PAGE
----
If you see the federal government as a benign force that seeks
only to make your life better, then the questions in the U.S. Census
Bureau's American Community Survey may not bother you. But if you have a
smidgen of doubt, or if you value your privacy, you probably aren't going to
like some of Uncle Sam's invasive queries.
Like: What is your race? Your personal ancestry or ethnic
origin? How many rooms are in your home? Is anyone at home deaf or hard of
hearing? Does anyone at home "because of a physical, mental, or emotional
condition" have "serious difficulty concentrating, remembering, or making
Trouble walking or climbing stairs? Difficulty dressing or
bathing? Or, "because of a physical, mental or emotional condition," does
anyone at your home have difficulty "doing errands alone such as visiting a
doctor's office or shopping?"
All I could think of as I read the questionnaire which is
sent to some 250,000 addresses each month to keep census data current
was: Wait until talk radio gets a hold of this baby. These questions punch
practically every hot button in the paranoid person's arsenal (although the
survey did not ask how often respondents have sex which shows the Viagra
lobby has its limits).
Listeners unhappy with President Obama's expansion of federal
power cannot be expected to savor opening the mail to find a questionnaire
peppered with highly personal questions and by the way, the U.S. Census
Bureau says it is a federal crime not to respond. If you don't answer, Uncle
Sam can fine you up to $5,000. It's as if the government is telling you:
Trust us with your personal information. Or else.
They even tell you that you can't put slashes, European style,
through your 7s. There is some good news. "I'd come visit you in jail,"
Chapman University law professor and GOP gubernatorial candidate Tom
Campbell quipped when I called to ask him about the constitutional issues.
"Courageous columnist goes to jail rather than have privacy invaded."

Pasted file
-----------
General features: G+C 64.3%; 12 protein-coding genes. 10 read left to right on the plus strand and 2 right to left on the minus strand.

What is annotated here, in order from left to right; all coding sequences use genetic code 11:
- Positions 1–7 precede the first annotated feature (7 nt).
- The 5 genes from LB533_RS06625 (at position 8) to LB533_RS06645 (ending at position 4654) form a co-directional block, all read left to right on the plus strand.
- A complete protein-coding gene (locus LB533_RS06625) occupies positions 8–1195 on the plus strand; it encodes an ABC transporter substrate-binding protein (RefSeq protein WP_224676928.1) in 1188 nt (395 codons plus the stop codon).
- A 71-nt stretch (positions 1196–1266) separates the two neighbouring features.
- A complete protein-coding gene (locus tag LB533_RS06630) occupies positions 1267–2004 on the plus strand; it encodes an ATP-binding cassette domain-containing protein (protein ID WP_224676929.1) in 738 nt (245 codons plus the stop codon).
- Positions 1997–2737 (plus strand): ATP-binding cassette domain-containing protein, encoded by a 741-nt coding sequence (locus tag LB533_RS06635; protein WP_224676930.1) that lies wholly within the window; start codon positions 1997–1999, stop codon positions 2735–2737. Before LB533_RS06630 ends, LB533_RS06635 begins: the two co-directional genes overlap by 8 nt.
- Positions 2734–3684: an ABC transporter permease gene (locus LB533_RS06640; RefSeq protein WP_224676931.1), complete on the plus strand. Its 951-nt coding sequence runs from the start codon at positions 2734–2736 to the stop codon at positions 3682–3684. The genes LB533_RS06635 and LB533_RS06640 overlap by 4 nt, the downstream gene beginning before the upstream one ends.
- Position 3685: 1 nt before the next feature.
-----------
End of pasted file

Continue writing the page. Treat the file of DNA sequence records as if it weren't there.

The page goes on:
Courageous? Not so fast, professor. As it turns out, this survey
is not proof of Obama Overreach. The 2000 census asked essentially the same
questions on race, ancestry, even the physical, mental or emotional
Census Bureau public information officer Shelly Lowe wants you
to know that while you may be reluctant to share personal information with a
faceless form, the bureau has strict rules safeguarding individual privacy.
Lowe called the bureau "the Fort Knox of data." Any employee who for some
reason broke the confidentiality rules could face jail time.
The purpose of the census is to aggregate data so Washington can
figure out where to distribute your dollars, not to peek in your underwear
As for the "mandatory" answers and possible fine of up to
$5,000 to Lowe's knowledge, no American ever has been fined, even though
only 67 percent of Americans participated in the 2000 census. "We do not
want to be in the enforcement business," she told me.
That's good to know because a lot of Americans don't want to
answer, for example, the race question. Campbell opined, "On the merits of
it, I think we should have a colorblind society. I think asking people their
race is repulsive."
Then there's the libertarian argument, voiced by Hoover
Institution legal solon Richard Epstein: "If you're a minimal-state
(government) person, you don't want the government to have money to run a
set of programs that it should not run at all."
The Constitution Article 1, Sect. 2 mandates an
every-10-years census, but the language calls for an "enumeration" for
drawing congressional districts not a Facebook page. Yet even the first
census taken in 1790 did not simply count heads; it differentiated between
male and female, free and slave.
Some respondents list their race as "American" a statement in
itself. There's an argument to be made that choosing not to answer keeps you
out of the head count. Then you only hurt yourself and undercut your
representation in Congress.
Alas, the Census Bureau does not help itself by making the long
form so complicated. It's supposed to be a headcount, not a headache.